It's Time to Abandon Zero-Tolerance Discipline

Kavitha Mediratta

The movement to reform harsh, discriminatory school discipline policies in our nation's schools is picking up steam, with calls for change coming from grassroots organizers nationwide all the way up to the US Departments of Education and Justice.

In a recent commentary for Education Week, Kavitha Mediratta of Atlantic Philanthropies writes about the problems in our nation's discipline system – and the cities and communities that are changing things for the better. 

Harsh, zero-tolerance discipline policies were originally implemented with an eye towards making schools safer. Instead they've made school a less welcoming environment for students and teachers: 

"Rather than improving safety in schools, harsh zero-tolerance discipline has far-reaching negative consequences—dramatically increasing the risk of failure, dropping out, and involvement with the justice system. Even worse, these types of severe punishments disproportionately fall on children of color, particularly African-American students, who are three times more likely than white students to be suspended, even for similar types of misbehavior."

School discipline doesn't have to look this way. For example, Mediratta tells the story of Baltimore's dramatic reduction in suspension rates, and their corresponding jump in graduation rates:

"In 2007, the high school graduation rate in Baltimore, a city where the school system serves 85,000 mostly African-American and low-income students, was an abysmal 34 percent. Then Andrés A. Alonso, the chief executive for the city’s schools, took action. He revised the code of discipline to prevent suspensions for less serious offenses and instituted targeted counseling, after-school programs, and academic interventions to help students succeed.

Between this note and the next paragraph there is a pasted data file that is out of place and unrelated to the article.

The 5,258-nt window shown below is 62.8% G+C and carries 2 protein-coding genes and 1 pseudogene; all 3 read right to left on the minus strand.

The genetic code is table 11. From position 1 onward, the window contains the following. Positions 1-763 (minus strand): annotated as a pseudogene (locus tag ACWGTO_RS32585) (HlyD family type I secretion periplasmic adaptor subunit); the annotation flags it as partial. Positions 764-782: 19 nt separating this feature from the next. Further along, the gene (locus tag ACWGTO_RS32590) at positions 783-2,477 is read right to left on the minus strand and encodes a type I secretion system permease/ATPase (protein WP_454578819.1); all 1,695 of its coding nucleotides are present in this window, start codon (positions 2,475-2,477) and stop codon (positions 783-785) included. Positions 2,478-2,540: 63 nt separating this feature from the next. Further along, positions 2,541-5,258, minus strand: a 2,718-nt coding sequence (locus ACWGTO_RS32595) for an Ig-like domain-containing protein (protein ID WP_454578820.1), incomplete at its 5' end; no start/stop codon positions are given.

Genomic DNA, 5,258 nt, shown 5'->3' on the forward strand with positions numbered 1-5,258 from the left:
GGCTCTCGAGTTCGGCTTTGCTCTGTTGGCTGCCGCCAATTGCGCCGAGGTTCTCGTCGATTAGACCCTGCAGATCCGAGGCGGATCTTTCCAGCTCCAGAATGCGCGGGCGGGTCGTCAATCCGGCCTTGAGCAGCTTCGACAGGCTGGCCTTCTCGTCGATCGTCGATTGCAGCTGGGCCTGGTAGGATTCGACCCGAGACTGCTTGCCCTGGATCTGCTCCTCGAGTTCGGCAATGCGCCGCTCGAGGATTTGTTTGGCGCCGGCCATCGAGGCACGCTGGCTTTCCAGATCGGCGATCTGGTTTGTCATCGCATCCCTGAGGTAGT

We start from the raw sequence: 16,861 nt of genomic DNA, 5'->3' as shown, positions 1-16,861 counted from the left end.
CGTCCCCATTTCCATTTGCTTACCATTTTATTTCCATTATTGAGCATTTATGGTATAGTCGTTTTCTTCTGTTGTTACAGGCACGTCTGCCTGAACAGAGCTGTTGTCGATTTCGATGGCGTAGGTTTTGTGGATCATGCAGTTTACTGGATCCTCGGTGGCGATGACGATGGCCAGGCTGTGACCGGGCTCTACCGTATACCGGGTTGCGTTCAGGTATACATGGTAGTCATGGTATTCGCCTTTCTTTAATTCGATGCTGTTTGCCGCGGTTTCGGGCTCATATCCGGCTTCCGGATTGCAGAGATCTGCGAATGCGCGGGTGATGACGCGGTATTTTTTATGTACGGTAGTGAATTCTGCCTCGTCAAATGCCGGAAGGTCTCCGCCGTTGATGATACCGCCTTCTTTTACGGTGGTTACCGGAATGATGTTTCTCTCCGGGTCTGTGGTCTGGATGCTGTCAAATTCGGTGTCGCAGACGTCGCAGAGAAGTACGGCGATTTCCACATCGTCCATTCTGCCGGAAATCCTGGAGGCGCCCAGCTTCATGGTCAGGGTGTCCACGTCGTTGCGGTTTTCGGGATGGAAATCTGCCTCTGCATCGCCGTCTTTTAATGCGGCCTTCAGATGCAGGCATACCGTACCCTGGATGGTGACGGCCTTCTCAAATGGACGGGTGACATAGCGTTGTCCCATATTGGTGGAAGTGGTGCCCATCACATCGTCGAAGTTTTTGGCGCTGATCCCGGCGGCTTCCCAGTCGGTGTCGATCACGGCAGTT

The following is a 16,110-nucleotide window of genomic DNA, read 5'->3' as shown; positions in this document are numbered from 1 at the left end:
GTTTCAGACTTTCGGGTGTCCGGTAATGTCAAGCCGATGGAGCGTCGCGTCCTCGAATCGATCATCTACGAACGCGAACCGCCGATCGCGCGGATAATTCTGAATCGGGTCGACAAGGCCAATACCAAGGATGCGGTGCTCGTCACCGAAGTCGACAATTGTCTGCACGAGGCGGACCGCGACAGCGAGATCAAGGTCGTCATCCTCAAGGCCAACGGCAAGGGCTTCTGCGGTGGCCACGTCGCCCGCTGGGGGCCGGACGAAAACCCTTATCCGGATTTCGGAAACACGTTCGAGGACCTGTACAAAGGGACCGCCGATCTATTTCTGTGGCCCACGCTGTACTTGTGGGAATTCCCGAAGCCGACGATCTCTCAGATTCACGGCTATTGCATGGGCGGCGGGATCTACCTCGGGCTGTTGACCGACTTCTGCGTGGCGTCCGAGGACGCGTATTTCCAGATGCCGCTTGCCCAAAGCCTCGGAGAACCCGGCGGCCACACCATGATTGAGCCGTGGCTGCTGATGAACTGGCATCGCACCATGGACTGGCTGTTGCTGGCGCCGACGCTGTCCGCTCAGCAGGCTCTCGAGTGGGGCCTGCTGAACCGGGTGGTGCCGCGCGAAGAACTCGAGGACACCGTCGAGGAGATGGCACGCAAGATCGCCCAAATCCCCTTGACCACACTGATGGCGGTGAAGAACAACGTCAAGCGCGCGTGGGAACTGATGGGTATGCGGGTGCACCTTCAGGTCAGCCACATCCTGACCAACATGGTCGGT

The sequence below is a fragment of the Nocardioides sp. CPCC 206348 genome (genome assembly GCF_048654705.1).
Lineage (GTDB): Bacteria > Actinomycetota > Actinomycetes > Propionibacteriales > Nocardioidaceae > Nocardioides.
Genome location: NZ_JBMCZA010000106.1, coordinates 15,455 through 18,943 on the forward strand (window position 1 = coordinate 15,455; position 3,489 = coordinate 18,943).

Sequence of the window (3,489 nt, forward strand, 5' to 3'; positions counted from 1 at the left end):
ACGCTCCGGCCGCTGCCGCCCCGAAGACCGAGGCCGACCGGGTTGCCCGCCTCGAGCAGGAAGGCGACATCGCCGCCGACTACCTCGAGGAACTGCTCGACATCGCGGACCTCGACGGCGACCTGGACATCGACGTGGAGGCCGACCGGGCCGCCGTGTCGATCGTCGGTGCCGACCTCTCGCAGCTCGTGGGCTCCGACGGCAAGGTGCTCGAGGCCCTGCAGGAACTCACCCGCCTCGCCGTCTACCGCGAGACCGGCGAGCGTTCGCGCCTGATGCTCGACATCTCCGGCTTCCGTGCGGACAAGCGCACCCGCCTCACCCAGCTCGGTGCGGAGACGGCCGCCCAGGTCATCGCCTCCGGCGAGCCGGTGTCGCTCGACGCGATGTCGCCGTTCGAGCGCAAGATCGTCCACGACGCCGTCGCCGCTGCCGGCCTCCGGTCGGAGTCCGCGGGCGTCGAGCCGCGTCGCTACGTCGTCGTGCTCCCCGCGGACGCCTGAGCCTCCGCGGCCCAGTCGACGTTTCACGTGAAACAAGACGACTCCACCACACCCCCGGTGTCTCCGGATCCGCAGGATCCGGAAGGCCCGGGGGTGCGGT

Four years later, the dropout rate had been reduced by more than half. Eighty-seven percent of Baltimore students who began high school the year the reforms were implemented had either graduated or were completing their studies."

How can other cities and states follow Baltimore's example? In June, the Council on State Governments Justice Center released "The School Discipline Consensus Report," an in-depth report on the effects of harsh discipline and alternative policies. You can also check out the OTL Campaign's Restorative Practices Toolkit that explains different approaches to school discipline, from peer juries to restorative circles, that educators can use in their classrooms. 

Read Mediratta's full EdWeek commentary here

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